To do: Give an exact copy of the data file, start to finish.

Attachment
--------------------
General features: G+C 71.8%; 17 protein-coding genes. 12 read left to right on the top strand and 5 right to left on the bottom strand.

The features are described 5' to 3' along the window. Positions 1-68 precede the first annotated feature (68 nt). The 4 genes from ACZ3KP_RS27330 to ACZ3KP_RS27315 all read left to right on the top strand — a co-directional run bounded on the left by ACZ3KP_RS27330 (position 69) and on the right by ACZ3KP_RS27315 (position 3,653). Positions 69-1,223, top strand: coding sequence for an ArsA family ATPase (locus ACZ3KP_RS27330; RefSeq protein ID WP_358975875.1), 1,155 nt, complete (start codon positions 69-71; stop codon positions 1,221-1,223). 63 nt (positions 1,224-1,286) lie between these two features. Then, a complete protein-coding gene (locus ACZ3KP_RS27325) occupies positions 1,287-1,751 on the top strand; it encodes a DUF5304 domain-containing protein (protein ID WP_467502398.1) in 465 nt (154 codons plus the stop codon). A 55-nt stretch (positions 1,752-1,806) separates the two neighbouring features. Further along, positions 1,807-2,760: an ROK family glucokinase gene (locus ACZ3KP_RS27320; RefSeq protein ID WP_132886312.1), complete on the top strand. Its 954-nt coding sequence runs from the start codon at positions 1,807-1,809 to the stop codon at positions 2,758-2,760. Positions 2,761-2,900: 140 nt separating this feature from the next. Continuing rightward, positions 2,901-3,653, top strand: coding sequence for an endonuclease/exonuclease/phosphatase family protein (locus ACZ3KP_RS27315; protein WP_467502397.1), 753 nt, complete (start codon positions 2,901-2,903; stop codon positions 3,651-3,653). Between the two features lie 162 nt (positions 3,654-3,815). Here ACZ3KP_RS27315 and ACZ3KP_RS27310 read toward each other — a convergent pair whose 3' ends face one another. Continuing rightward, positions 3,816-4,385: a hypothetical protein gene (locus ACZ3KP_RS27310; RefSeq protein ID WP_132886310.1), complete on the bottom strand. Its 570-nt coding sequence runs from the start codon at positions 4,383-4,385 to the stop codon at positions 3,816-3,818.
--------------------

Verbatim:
General features: G+C 71.8%; 17 protein-coding genes. 12 read left to right on the top strand and 5 right to left on the bottom strand.

The features are described 5' to 3' along the window. Positions 1-68 precede the first annotated feature (68 nt). The 4 genes from ACZ3KP_RS27330 to ACZ3KP_RS27315 all read left to right on the top strand — a co-directional run bounded on the left by ACZ3KP_RS27330 (position 69) and on the right by ACZ3KP_RS27315 (position 3,653). Positions 69-1,223, top strand: coding sequence for an ArsA family ATPase (locus ACZ3KP_RS27330; RefSeq protein ID WP_358975875.1), 1,155 nt, complete (start codon positions 69-71; stop codon positions 1,221-1,223). 63 nt (positions 1,224-1,286) lie between these two features. Then, a complete protein-coding gene (locus ACZ3KP_RS27325) occupies positions 1,287-1,751 on the top strand; it encodes a DUF5304 domain-containing protein (protein ID WP_467502398.1) in 465 nt (154 codons plus the stop codon). A 55-nt stretch (positions 1,752-1,806) separates the two neighbouring features. Further along, positions 1,807-2,760: an ROK family glucokinase gene (locus ACZ3KP_RS27320; RefSeq protein ID WP_132886312.1), complete on the top strand. Its 954-nt coding sequence runs from the start codon at positions 1,807-1,809 to the stop codon at positions 2,758-2,760. Positions 2,761-2,900: 140 nt separating this feature from the next. Continuing rightward, positions 2,901-3,653, top strand: coding sequence for an endonuclease/exonuclease/phosphatase family protein (locus ACZ3KP_RS27315; protein WP_467502397.1), 753 nt, complete (start codon positions 2,901-2,903; stop codon positions 3,651-3,653). Between the two features lie 162 nt (positions 3,654-3,815). Here ACZ3KP_RS27315 and ACZ3KP_RS27310 read toward each other — a convergent pair whose 3' ends face one another. Continuing rightward, positions 3,816-4,385: a hypothetical protein gene (locus ACZ3KP_RS27310; RefSeq protein ID WP_132886310.1), complete on the bottom strand. Its 570-nt coding sequence runs from the start codon at positions 4,383-4,385 to the stop codon at positions 3,816-3,818.